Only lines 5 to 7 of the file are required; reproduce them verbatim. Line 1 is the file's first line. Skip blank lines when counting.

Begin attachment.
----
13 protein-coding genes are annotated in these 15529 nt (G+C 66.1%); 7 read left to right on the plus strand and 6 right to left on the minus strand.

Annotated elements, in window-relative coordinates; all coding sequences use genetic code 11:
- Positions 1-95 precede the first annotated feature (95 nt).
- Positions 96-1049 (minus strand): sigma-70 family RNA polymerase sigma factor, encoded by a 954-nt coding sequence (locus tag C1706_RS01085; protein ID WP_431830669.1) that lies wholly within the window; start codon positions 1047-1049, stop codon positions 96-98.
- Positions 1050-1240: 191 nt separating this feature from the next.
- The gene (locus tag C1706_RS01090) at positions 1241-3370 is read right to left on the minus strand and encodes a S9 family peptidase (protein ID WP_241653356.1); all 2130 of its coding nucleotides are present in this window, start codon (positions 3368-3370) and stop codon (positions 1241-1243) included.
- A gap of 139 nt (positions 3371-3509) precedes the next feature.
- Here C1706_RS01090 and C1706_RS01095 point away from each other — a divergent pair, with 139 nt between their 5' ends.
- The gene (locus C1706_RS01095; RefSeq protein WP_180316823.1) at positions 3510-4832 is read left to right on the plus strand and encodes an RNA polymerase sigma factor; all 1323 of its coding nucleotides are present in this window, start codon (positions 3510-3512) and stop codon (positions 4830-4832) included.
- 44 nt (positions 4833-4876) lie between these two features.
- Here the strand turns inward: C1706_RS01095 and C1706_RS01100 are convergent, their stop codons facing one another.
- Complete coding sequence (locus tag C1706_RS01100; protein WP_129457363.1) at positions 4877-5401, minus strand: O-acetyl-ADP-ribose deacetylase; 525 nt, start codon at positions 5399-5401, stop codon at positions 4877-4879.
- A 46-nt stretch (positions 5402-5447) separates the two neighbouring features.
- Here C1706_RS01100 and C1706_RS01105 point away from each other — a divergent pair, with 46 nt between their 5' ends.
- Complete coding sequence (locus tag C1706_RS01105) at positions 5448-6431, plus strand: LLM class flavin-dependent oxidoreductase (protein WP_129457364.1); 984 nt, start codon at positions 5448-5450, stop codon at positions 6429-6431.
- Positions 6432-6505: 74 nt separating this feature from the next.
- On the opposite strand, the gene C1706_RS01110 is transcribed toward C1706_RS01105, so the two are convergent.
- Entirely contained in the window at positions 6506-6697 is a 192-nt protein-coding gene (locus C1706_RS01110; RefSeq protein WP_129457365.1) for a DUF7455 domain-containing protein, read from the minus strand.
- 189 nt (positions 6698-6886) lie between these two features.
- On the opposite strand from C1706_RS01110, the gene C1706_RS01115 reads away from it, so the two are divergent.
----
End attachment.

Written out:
- Positions 1050-1240: 191 nt separating this feature from the next.
- The gene (locus tag C1706_RS01090) at positions 1241-3370 is read right to left on the minus strand and encodes a S9 family peptidase (protein ID WP_241653356.1); all 2130 of its coding nucleotides are present in this window, start codon (positions 3368-3370) and stop codon (positions 1241-1243) included.
- A gap of 139 nt (positions 3371-3509) precedes the next feature.